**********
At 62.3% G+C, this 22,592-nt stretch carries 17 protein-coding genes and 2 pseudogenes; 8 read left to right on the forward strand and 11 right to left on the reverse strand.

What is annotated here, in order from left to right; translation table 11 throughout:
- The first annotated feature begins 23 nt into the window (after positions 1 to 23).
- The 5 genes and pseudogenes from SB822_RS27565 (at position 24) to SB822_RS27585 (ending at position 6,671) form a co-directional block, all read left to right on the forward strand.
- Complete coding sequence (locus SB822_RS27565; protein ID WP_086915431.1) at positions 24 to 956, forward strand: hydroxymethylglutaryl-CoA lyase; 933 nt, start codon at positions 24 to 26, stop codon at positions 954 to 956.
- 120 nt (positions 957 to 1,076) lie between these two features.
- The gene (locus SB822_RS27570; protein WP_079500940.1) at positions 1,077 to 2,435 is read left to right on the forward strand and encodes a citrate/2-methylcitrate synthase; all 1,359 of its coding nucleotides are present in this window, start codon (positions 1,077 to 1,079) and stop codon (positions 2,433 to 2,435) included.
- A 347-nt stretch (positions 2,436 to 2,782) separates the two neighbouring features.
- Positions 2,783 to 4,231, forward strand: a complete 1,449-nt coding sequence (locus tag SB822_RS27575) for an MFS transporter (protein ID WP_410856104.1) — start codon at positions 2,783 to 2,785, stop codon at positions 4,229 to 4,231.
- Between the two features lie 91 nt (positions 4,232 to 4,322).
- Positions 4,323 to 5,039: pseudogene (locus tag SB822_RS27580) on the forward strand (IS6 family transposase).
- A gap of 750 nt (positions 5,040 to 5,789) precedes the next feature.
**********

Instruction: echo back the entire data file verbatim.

At 62.3% G+C, this 22,592-nt stretch carries 17 protein-coding genes and 2 pseudogenes; 8 read left to right on the forward strand and 11 right to left on the reverse strand.

What is annotated here, in order from left to right; translation table 11 throughout:
- The first annotated feature begins 23 nt into the window (after positions 1 to 23).
- The 5 genes and pseudogenes from SB822_RS27565 (at position 24) to SB822_RS27585 (ending at position 6,671) form a co-directional block, all read left to right on the forward strand.
- Complete coding sequence (locus SB822_RS27565; protein ID WP_086915431.1) at positions 24 to 956, forward strand: hydroxymethylglutaryl-CoA lyase; 933 nt, start codon at positions 24 to 26, stop codon at positions 954 to 956.
- 120 nt (positions 957 to 1,076) lie between these two features.
- The gene (locus SB822_RS27570; protein WP_079500940.1) at positions 1,077 to 2,435 is read left to right on the forward strand and encodes a citrate/2-methylcitrate synthase; all 1,359 of its coding nucleotides are present in this window, start codon (positions 1,077 to 1,079) and stop codon (positions 2,433 to 2,435) included.
- A 347-nt stretch (positions 2,436 to 2,782) separates the two neighbouring features.
- Positions 2,783 to 4,231, forward strand: a complete 1,449-nt coding sequence (locus tag SB822_RS27575) for an MFS transporter (protein ID WP_410856104.1) — start codon at positions 2,783 to 2,785, stop codon at positions 4,229 to 4,231.
- Between the two features lie 91 nt (positions 4,232 to 4,322).
- Positions 4,323 to 5,039: pseudogene (locus tag SB822_RS27580) on the forward strand (IS6 family transposase).
- A gap of 750 nt (positions 5,040 to 5,789) precedes the next feature.